Between October 2016 and January 2017, more than 350 Tufted puffin and Crested auklet carcasses washed up on Alaska’s St. Paul island in the Bering Sea.
“It was very apparent that something strange was happening. They just keep washing in and washing in,” Director of the Aleut Community of St. Paul Island Ecosystem Conservation Office Lauren Divine told The Washington Post of the die-off. “Every person in our community knew something was wrong.”
Now, a study published in PLOS One Wednesday suggests the deaths were partly caused by climate change. The researchers estimated that between 3,150 to 8,800 birds died in total, and the recovered carcasses were “severely emaciated,” researchers wrote, indicating they died of starvation.
CNN explained why the scientists thought climate change was ultimately to blame:
That’s because the puffins that live in the area typically dine on fish, but climate change has significantly disrupted the food chain. The fish eat zooplankton, but climate change has warmed the water in the area up so much that the zooplankton and the fish have started to disappear. The seasonal ice cover in the area has also started to melt, eliminating other potential food sources for the birds. Many of the dead birds were molting, meaning they were regrowing their feathers. When a bird goes through this process, it takes a lot of energy and often cannot fly as far, or fly at all, making it even harder for them to get to food.
“They didn’t get where they were going,” study co-author, University of Washington Professor and leader of the citizen-science project Coastal Observation and Seabird Survey Team Julia Parrish told The Washington Post. “They ran out of gas. They ran out of time.”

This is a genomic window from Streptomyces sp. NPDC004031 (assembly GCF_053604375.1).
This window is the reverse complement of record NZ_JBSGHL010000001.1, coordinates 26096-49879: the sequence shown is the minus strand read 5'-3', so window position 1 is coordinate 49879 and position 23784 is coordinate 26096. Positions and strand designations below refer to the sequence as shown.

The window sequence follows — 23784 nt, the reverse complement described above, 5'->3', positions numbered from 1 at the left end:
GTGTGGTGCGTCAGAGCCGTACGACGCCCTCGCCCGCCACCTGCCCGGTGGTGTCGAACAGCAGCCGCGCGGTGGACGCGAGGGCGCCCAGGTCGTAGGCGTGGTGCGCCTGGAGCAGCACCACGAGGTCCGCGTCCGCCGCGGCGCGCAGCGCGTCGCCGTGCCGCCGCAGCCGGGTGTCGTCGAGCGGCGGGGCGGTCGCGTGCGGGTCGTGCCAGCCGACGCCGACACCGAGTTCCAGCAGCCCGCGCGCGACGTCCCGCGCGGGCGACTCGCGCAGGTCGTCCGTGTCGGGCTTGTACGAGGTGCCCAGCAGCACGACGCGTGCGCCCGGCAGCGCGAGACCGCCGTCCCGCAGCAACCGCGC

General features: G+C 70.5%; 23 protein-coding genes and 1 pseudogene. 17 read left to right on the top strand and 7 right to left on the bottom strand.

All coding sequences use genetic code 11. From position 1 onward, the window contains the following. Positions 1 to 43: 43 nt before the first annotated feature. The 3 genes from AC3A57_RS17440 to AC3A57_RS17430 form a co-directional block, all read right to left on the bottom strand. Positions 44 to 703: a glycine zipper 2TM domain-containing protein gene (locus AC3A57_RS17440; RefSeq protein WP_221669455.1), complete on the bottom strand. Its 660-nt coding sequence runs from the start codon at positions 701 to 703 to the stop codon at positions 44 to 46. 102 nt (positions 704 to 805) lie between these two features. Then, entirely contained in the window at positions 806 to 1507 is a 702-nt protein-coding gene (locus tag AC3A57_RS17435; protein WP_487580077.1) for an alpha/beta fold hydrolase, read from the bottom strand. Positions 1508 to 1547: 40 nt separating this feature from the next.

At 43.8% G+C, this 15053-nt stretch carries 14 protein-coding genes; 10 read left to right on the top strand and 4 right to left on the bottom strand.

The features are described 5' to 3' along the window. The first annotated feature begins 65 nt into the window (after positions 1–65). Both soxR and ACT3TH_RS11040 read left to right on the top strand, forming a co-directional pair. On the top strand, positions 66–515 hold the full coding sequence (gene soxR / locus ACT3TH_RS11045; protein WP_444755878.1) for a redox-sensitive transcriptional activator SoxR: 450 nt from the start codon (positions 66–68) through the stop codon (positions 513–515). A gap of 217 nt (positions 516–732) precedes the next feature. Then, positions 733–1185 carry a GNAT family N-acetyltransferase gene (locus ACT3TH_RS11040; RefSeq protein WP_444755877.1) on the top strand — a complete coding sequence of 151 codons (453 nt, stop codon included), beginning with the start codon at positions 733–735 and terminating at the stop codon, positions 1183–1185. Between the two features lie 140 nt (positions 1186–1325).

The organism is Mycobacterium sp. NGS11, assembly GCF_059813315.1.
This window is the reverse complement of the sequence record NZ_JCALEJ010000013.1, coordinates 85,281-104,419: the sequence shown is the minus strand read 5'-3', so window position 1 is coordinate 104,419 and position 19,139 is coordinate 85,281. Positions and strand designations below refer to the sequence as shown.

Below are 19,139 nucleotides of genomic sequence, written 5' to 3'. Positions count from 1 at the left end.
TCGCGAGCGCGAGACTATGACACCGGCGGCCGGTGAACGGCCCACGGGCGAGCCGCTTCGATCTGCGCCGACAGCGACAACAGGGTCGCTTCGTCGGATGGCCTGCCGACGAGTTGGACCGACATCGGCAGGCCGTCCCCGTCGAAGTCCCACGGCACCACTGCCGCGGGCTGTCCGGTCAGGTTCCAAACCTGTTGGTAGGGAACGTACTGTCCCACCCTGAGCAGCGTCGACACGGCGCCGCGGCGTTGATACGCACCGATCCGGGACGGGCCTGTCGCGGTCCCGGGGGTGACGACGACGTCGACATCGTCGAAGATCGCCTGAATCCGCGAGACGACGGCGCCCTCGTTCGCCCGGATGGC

The Tufted puffins were the species most impacted by the St. Paul die-off, representing 79 percent of the carcasses found. But seabird die-offs have been a recurring event in Alaska in recent years, according to the National Park Service (NPS). There was a die-off in 2015 and 2016 in the Gulf of Alaska, and then again in fall 2017 to summer 2018 in the Bering and Chukchi seas.
“Seabirds are good indicators of ocean ecosystem health,” NPS wrote. “Recent mortality events are concerning in that they may be pointing to significant changes in marine ecosystems.”
Divine told The Washington Post what it was like to be at the frontline of the changes.
“We are now just bracing for what is going to wash in next,” Divine said. “It’s kind of terrifying.”
But her community’s close relationship with the St. Paul ecosystem also helped the scientists to better understand the puffin die-off.
“Island residents collected high-quality data in real time and provided COASST with a detailed context for their analysis,” Divine told The Guardian. “Without the positive and mutually beneficial relationship built over years of collaboration, this massive die-off of Tufted puffins would have gone unreported in the scientific community.”